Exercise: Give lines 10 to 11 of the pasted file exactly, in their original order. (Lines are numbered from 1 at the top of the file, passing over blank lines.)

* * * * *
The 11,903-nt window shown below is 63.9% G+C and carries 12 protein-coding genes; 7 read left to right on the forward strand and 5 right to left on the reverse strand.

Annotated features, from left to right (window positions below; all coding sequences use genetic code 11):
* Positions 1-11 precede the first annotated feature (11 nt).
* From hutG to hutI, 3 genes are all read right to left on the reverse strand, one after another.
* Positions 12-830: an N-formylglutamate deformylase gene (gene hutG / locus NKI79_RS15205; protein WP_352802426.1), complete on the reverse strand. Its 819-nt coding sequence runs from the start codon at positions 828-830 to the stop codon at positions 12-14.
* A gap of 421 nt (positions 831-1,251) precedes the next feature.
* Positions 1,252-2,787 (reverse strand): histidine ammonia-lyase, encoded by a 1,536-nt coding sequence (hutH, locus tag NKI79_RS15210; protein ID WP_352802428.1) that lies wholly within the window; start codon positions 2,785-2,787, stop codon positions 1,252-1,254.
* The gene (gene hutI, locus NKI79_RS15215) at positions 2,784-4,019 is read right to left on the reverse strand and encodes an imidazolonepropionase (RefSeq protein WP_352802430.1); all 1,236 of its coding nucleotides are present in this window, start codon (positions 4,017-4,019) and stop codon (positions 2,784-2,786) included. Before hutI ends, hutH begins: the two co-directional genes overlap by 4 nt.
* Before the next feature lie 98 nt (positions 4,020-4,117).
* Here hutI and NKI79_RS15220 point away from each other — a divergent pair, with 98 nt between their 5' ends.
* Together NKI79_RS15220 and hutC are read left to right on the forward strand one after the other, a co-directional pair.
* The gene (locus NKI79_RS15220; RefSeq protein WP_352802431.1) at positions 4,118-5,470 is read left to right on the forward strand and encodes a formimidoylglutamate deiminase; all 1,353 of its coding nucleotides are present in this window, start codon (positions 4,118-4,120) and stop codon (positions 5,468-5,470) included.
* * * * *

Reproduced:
* Here hutI and NKI79_RS15220 point away from each other — a divergent pair, with 98 nt between their 5' ends.
* Together NKI79_RS15220 and hutC are read left to right on the forward strand one after the other, a co-directional pair.